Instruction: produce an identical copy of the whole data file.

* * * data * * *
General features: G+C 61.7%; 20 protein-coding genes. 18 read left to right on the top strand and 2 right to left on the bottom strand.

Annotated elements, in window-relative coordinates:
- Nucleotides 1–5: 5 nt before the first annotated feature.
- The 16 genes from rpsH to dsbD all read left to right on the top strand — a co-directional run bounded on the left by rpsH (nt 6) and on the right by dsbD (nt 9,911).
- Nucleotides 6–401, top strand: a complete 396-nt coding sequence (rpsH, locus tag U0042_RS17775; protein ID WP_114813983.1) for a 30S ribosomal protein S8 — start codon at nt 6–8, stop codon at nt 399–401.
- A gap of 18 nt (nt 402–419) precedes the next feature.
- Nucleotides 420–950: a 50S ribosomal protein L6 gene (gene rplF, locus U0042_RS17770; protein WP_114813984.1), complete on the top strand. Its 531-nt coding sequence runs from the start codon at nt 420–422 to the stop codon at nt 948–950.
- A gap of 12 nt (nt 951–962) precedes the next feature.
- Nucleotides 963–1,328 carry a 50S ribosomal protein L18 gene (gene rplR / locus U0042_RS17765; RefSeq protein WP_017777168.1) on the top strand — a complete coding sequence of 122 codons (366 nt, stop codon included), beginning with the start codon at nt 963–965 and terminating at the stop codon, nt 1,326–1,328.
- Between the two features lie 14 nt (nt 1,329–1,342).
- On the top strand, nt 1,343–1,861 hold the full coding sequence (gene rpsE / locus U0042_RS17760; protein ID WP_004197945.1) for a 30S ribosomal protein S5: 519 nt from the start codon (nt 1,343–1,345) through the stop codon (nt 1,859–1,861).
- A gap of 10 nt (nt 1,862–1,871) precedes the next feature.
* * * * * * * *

General features: G+C 61.7%; 20 protein-coding genes. 18 read left to right on the top strand and 2 right to left on the bottom strand.

Annotated elements, in window-relative coordinates:
- Nucleotides 1–5: 5 nt before the first annotated feature.
- The 16 genes from rpsH to dsbD all read left to right on the top strand — a co-directional run bounded on the left by rpsH (nt 6) and on the right by dsbD (nt 9,911).
- Nucleotides 6–401, top strand: a complete 396-nt coding sequence (rpsH, locus tag U0042_RS17775; protein ID WP_114813983.1) for a 30S ribosomal protein S8 — start codon at nt 6–8, stop codon at nt 399–401.
- A gap of 18 nt (nt 402–419) precedes the next feature.
- Nucleotides 420–950: a 50S ribosomal protein L6 gene (gene rplF, locus U0042_RS17770; protein WP_114813984.1), complete on the top strand. Its 531-nt coding sequence runs from the start codon at nt 420–422 to the stop codon at nt 948–950.
- A gap of 12 nt (nt 951–962) precedes the next feature.
- Nucleotides 963–1,328 carry a 50S ribosomal protein L18 gene (gene rplR / locus U0042_RS17765; RefSeq protein WP_017777168.1) on the top strand — a complete coding sequence of 122 codons (366 nt, stop codon included), beginning with the start codon at nt 963–965 and terminating at the stop codon, nt 1,326–1,328.
- Between the two features lie 14 nt (nt 1,329–1,342).
- On the top strand, nt 1,343–1,861 hold the full coding sequence (gene rpsE / locus U0042_RS17760; protein ID WP_004197945.1) for a 30S ribosomal protein S5: 519 nt from the start codon (nt 1,343–1,345) through the stop codon (nt 1,859–1,861).
- A gap of 10 nt (nt 1,862–1,871) precedes the next feature.